A recent survey found that Canadians are less in favor of trade with China, agreeing with the government’s rising criticisms of the country.

The Nanos Research Group survey for Bloomberg News discovered that 6 in 10 Canadians (or 61%) want to reduce trade with China. This is an increase from 45% in December 2020.

Only 5% of respondents were open to increased trade with China, while 24% were content with the current level. These figures are largely consistent across gender, age, and location.

Margaret McCuaig-Johnston, a China specialist at the University of Ottawa, said, “Canadians have now woken up to the fact that China is not a reliable trading partner.”

Although trade with China has not been as significant as in the U.S., the Asian country remains Canada’s second biggest partner despite sour ties. According to Reuters, China accounted for less than 7% of overall two-way commerce in September, compared to 68% for the United States.

Johnston noted that China was willing to use trade as a penalty when tensions rose. In 2018, the regime rejected Canadian exports after Canada arrested an executive for Chinese tech giant Huawei at the requar of the U.S.

The survey took place between November 27 and November 29. On November 27, Prime Minister Justin Trudeau released the long-apprised Indo-Pacific strategy, which viewed China as an “increasingly disruptive global power.” This was also around the time Trudeau was vocal about China’s interference in Canada’s election, espionage attempts, and illegal police stations.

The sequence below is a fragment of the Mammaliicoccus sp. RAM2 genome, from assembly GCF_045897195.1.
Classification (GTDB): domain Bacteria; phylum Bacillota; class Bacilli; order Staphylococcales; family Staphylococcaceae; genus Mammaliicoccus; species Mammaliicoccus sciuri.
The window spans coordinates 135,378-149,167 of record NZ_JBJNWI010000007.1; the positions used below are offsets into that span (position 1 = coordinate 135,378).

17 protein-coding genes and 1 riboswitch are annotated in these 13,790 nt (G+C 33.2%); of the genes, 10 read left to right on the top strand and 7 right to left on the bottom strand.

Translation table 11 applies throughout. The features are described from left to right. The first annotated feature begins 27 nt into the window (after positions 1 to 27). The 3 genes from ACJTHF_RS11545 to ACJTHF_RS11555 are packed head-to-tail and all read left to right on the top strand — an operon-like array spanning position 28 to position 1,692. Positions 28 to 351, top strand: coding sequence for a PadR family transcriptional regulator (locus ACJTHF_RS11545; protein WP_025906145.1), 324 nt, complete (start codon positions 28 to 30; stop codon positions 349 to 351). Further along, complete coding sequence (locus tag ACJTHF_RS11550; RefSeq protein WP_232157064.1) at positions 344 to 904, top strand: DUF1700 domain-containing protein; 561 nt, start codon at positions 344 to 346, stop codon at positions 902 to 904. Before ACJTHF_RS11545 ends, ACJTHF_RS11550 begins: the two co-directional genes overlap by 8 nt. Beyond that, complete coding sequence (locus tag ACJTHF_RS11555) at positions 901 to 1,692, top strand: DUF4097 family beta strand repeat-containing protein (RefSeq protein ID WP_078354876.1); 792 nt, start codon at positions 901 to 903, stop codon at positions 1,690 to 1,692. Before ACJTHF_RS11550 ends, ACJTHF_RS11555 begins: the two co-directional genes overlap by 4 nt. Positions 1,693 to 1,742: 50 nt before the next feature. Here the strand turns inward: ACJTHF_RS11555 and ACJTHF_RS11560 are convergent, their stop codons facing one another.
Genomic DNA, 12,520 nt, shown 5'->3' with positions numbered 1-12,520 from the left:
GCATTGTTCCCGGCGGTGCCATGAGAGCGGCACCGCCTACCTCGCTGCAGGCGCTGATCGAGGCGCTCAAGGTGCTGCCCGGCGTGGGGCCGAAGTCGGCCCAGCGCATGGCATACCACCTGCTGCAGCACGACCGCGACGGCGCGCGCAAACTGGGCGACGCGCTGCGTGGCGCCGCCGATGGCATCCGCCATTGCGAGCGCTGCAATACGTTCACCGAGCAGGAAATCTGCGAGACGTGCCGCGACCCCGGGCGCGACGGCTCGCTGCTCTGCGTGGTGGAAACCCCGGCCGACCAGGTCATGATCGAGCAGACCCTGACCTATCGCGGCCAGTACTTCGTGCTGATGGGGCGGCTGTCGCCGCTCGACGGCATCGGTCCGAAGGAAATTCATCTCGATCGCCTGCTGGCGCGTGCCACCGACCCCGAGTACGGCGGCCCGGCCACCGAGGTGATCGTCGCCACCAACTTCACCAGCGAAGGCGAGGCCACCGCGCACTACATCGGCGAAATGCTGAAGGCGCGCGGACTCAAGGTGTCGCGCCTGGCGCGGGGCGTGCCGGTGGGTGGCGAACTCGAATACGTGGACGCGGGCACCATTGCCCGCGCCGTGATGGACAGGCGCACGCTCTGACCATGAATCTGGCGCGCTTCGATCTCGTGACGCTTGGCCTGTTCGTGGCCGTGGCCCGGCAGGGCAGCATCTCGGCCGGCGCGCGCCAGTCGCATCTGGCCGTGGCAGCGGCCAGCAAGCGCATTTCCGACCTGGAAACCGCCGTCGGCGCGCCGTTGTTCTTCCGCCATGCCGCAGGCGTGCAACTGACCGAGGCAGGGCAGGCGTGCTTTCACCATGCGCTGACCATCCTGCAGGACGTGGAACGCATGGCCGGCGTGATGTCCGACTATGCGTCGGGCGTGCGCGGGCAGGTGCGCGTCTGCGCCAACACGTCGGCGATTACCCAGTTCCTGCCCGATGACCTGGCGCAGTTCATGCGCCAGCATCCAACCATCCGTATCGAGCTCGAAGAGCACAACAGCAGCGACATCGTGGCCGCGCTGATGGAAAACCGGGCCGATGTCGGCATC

On November 7, he said, “Unfortunately, we’re seeing countries, state actors from around the world, whether it’s China or others, are continuing to play aggressive games with our institutions, with our democracies.”

The Nanos poll also saw a pessimistic public view of the Canadian government’s handling of its relations with China. Only 20% of respondents agreed Ottawa was managing Chinese relations either very well or well. This is a fall of 12 points from 2019.

The freshly introduced Indo-Pacific strategy still describes China as an important nation that Canada needs to engage on existential concerns.
In early November, Canadian Foreign Minister Mélanie Joly, stated, “We will challenge China when we ought to. We will cooperate with China when we must.”

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